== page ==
Sigma is one of the few suppliers with a lens range from fisheye to super telephoto. In late 2007, Sigma announced a Sigma 10 mm fisheye lens. This lens has thus been released a few years already. The question is how this lens maintains with a modern HD sensor. We therefore tested the Sigma 10 mm fisheye combined with the Sigma SD1 Merrill, a camera with good detail, thanks to the Foveon sensor technology. The Sigma 10 mm fisheye is a so-called “diagonal fisheye”, which offers an impressive viewing angle of 180 degrees on a Sigma SD1 Merrill. This corresponds to a focal length equivalent of 15 mm on a camera with a full-frame sensor.
For other camera mounts, other fisheye lenses are available too, such as the Tokina 10-17 mm and Panasonic 8 mm. Nevertheless, for a camera with a Sigma mount, this lens is unique.
Sigma 10 mm f/2.8 EX DC Fisheye HSM
Sigma 17-50 mm f/2.8 EX DC OS HSMOn the right, you see a picture taken with the Sigma 17-50 mm OS lens, at a focal length of 17 mm (26 mm on full-frame). A picture taken with the Sigma 10 mm fisheye, taken from the same position, gives a much wider perspective. Because the horizon runs roughly through the middle and the camera is held horizontally, one hardly notices that this image was taken with a fisheye lens.
Construction and autofocus
The lens body is made of a high-quality type of plastic, and the mount is made of metal. For the finishing of the body, a “NR coating” (New & Robust) is applied. The Sigma fisheye lens feels solid; the focus ring turns smoothly without play. The lens is supplied including a large lens hood, which can also be used as a filter holder.
The autofocus of the Sigma 10 mm is of the HSM type. Focusing goes reasonably fast with the Sigma SD1 Merrill. Focusing is virtually without noise and in low light, the camera rarely hunts.
Vignetting is not visible in practice. Only if you shoot flat surfaces, you can encounter vignetting in the corners.
Measuring the distortion of a fisheye lens has little use and so we have not done this for the Sigma 10 mm fisheye. Fisheye lenses are designed with a characteristic distortion; it gives the original Fisheye character to your photos. Here, the camera is gently tilted upward for an even more dramatic effect.
Due to the large convex front lens associated with the design of a fisheye lens, the Sigma 10 mm fisheye is in principle more sensitive to flare than an ordinary lens. The Sigma 10 mm fisheye is sealed against flare fairly well because of the built-in lens hood.
In the studio, we could create flare, but no ghosting. The image cropping on the right is taken from a shot while the front lens was at a distance of several tens of centimeters from a strong light source. You do not come across such a situation in practice.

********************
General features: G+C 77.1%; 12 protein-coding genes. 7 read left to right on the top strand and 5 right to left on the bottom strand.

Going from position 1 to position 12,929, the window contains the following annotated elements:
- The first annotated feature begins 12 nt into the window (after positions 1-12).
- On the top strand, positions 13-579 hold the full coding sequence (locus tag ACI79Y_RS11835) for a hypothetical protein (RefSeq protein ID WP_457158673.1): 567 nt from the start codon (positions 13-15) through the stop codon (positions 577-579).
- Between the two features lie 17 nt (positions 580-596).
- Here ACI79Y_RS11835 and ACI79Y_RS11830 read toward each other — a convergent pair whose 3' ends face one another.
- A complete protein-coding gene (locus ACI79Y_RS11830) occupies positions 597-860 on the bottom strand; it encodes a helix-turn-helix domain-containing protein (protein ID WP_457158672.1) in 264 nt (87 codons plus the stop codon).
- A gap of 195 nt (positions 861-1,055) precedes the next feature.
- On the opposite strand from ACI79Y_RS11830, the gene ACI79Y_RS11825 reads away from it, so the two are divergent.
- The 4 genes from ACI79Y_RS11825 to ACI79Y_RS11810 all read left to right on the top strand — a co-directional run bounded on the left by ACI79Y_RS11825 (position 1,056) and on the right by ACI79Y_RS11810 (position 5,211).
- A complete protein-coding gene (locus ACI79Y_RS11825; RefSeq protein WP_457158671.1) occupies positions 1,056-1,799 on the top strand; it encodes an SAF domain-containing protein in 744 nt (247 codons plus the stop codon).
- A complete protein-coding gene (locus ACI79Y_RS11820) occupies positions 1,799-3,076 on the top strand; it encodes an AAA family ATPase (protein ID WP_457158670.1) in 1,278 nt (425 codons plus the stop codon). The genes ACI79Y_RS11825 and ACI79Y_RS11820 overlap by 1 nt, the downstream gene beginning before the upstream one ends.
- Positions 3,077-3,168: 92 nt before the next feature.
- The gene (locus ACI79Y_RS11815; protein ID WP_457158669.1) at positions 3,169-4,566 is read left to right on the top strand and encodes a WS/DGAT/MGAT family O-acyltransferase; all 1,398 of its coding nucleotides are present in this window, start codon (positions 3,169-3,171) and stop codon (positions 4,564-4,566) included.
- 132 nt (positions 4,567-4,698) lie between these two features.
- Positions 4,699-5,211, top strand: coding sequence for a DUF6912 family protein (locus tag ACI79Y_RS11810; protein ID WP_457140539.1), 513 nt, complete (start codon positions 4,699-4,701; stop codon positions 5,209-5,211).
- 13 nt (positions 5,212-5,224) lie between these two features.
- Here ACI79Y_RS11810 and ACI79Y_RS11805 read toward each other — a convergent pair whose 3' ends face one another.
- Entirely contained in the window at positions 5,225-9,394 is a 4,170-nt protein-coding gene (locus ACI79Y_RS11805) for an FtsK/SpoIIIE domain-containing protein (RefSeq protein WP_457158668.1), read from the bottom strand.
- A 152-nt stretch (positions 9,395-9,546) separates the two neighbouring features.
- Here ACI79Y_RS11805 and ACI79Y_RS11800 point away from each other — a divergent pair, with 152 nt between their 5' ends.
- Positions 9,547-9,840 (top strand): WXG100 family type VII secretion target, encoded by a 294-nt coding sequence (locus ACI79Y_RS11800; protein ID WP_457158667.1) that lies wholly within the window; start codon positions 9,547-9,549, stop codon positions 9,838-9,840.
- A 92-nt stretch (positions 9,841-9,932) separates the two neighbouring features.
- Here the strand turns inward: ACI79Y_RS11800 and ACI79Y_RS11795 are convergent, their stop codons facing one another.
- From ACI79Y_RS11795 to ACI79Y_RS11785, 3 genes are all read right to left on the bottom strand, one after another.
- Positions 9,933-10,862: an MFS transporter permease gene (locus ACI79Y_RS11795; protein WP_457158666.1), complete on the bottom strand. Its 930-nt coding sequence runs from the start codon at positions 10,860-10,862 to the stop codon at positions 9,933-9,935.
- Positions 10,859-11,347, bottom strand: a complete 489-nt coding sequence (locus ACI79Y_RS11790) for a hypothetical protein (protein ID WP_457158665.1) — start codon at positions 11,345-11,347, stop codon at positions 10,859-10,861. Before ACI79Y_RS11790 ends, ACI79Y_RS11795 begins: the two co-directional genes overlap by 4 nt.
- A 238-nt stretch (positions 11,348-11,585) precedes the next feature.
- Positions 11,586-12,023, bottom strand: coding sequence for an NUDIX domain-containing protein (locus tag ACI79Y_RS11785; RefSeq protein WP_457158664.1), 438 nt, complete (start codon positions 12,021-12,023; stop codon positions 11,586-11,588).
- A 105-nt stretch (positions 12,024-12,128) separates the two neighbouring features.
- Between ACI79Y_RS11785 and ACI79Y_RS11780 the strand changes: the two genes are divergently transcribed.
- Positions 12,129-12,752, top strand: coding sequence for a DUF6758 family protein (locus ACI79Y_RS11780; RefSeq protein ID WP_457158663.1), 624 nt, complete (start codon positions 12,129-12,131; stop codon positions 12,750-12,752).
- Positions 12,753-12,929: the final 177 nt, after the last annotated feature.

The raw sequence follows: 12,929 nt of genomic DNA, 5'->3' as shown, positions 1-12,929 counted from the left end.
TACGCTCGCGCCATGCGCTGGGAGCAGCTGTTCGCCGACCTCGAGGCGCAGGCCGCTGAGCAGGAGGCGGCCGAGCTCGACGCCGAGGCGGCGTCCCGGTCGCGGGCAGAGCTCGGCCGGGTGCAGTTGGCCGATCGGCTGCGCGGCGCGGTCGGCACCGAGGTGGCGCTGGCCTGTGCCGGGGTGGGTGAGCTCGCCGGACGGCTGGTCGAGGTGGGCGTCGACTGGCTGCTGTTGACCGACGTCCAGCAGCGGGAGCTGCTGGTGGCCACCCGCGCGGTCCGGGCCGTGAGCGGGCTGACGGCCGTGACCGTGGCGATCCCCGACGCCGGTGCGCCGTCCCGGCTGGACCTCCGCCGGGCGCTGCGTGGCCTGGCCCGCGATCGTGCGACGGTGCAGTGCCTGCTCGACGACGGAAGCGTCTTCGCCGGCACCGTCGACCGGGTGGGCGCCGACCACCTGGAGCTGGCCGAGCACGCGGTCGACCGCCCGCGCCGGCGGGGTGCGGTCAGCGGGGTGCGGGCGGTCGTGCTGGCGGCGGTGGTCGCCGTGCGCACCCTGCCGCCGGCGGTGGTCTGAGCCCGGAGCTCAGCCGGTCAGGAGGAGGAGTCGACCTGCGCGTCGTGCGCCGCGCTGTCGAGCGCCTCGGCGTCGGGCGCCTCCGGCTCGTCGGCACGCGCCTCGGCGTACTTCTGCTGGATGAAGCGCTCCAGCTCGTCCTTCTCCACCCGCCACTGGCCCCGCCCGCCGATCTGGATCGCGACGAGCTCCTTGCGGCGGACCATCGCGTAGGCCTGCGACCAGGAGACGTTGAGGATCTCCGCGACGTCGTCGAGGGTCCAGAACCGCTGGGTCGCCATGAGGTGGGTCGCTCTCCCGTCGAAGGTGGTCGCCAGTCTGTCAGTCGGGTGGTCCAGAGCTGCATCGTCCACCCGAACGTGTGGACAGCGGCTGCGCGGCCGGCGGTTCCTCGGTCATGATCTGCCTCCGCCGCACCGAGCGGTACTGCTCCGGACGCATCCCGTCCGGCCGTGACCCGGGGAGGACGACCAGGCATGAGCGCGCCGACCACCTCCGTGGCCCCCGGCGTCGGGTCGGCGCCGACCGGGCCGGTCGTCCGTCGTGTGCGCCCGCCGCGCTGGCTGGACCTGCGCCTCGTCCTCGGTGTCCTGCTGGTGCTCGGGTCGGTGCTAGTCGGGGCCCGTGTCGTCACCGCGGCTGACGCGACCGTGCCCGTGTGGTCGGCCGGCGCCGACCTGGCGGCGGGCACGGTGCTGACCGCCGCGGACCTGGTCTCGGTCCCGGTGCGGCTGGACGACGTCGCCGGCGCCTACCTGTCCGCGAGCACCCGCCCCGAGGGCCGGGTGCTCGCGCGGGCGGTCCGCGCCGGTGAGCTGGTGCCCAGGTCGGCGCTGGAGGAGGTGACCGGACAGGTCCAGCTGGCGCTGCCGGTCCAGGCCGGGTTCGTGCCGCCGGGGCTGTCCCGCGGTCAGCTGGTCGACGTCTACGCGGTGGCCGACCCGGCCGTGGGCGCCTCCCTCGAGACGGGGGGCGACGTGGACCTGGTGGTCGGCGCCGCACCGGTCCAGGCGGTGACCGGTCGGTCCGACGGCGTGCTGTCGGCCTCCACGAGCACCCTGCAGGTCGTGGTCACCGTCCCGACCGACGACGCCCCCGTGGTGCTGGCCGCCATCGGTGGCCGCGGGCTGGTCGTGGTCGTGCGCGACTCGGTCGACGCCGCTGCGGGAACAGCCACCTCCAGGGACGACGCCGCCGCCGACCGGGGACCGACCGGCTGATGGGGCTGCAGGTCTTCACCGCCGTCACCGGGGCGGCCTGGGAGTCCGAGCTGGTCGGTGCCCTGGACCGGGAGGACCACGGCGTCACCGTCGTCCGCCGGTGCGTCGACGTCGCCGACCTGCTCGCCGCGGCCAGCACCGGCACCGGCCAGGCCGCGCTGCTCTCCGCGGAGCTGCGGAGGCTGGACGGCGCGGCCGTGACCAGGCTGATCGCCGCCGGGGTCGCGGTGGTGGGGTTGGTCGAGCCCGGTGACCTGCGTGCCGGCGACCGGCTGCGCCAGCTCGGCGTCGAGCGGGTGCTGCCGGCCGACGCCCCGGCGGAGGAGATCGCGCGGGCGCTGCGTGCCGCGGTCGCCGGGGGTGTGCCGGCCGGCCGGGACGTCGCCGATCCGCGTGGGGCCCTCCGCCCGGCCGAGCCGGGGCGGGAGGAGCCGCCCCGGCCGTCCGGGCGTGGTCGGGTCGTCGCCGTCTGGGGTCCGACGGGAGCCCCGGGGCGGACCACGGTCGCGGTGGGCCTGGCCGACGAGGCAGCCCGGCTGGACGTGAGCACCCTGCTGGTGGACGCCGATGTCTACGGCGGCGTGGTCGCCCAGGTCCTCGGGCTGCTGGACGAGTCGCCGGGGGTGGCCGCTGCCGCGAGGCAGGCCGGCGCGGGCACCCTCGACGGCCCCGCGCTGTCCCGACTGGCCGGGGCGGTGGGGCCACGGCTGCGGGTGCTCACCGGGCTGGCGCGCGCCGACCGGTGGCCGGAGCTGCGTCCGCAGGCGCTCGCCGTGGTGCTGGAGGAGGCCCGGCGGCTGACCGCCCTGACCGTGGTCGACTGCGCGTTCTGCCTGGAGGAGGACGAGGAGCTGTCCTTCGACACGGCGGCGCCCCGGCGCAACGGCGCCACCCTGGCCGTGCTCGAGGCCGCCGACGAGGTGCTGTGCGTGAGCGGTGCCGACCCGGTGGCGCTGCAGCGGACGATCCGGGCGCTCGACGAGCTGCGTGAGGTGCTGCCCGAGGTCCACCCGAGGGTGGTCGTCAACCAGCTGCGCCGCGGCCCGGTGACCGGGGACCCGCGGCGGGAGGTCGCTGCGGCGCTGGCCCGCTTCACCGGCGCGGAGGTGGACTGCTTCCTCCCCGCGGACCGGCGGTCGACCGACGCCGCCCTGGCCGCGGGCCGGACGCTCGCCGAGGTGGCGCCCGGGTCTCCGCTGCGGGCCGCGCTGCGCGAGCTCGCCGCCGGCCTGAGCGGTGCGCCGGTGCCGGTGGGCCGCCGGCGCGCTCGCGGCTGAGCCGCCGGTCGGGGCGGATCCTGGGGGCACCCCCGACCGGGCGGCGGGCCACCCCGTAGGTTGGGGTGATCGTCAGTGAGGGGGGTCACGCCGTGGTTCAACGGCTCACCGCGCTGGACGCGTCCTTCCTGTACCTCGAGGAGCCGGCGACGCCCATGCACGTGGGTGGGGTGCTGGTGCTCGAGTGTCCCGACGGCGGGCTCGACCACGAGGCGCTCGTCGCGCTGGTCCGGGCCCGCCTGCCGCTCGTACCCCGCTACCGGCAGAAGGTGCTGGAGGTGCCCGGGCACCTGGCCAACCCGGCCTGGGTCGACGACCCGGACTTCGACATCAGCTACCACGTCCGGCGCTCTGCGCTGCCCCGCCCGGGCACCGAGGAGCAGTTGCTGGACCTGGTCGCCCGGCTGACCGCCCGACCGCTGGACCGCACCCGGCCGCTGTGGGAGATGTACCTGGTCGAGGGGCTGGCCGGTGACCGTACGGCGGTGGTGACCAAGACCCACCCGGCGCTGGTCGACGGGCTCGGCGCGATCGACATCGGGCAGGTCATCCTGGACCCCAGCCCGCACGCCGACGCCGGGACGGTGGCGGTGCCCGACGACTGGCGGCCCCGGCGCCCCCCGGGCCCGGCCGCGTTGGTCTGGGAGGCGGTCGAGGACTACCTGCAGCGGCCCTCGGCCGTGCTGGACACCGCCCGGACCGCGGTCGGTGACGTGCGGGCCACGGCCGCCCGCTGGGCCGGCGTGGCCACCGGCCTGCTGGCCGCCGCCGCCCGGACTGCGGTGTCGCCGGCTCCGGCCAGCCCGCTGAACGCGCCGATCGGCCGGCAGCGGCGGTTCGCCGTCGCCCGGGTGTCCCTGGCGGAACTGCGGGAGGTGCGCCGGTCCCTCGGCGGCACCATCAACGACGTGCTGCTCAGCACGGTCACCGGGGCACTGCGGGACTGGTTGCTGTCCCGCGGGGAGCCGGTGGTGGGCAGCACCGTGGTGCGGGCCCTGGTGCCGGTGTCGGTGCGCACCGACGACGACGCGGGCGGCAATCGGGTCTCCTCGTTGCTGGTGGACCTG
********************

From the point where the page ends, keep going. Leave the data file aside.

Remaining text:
The resolution of a fisheye lens cannot be measured in the corners. We have measured the resolution of both a jpg file and a RAW file converted with Sigma Photo Pro 5.2.
The sharpness of jpg files created with this fisheye lens is high from full aperture up to aperture 11. This not only applies to the center, but also to the edges that remain little behind on the center even at full aperture.
The resolution of RAW files is another 50% higher than the resolution of the jpg files. Move your mouse over the image.
If you put the viewfinder in front of your eyes, you will be impressed by the angle of the Sigma 10 mm. However, you also get a very different perspective on reality. In reality, this hedge does not turn the corner, but just goes straight. The 180 degrees view angle also makes the Sigma fisheye lens an ideal lens for panoramic photographers.
No bokeh, but sharpness
You do not buy a fisheye lens for the beautiful bokeh or a nice woolly background. The small focal length ensures you have a sharp background quickly even without stopping down. Take advantage of this feature: focus manually at 1.5 meters and focus the lens at 1.5 meters. All photos that you take are sharp from 70 cm to infinity.
Seen the nature of a fisheye lens, we were only able to measure chromatic aberration in the center and at the edges of the Sigma 10 mm fisheye lens; not in the corners. The measured chromatic aberration remains at a reasonably low value at all apertures. This is quite an accomplishment for a fisheye lens! Sometimes chromatic aberration is visible in photos, as in the image cropping at 100% depicted on the right.
Conclusion Sigma 10 mm f/2.8 EX DC Fisheye HSM review
- High resolution
- Typically Fisheye character
- Angle of 180 degrees
- Built like a tank
- Typical Fisheye character
- Highly visible chromatic aberration
Choosing a Sigma SD1 Merrill means choosing an oroginal camera. You make a very conscious choice for photography with a vision. In this picture, a Sigma 10 mm Fisheye would fit well. A fisheye lens has a very recognizable character. It takes creativity from a photographer to get more out of it than an occasional spectacular effect. However, if you are capable of this, you have a loyal companion in this diagonal fisheye, which delivers high image quality. The 180 degrees viewing angle also makes this lens an ideal lens for panoramic photography. The sharpness is high and both vignetting and chromatic aberration are low for a fisheye lens, according to our test.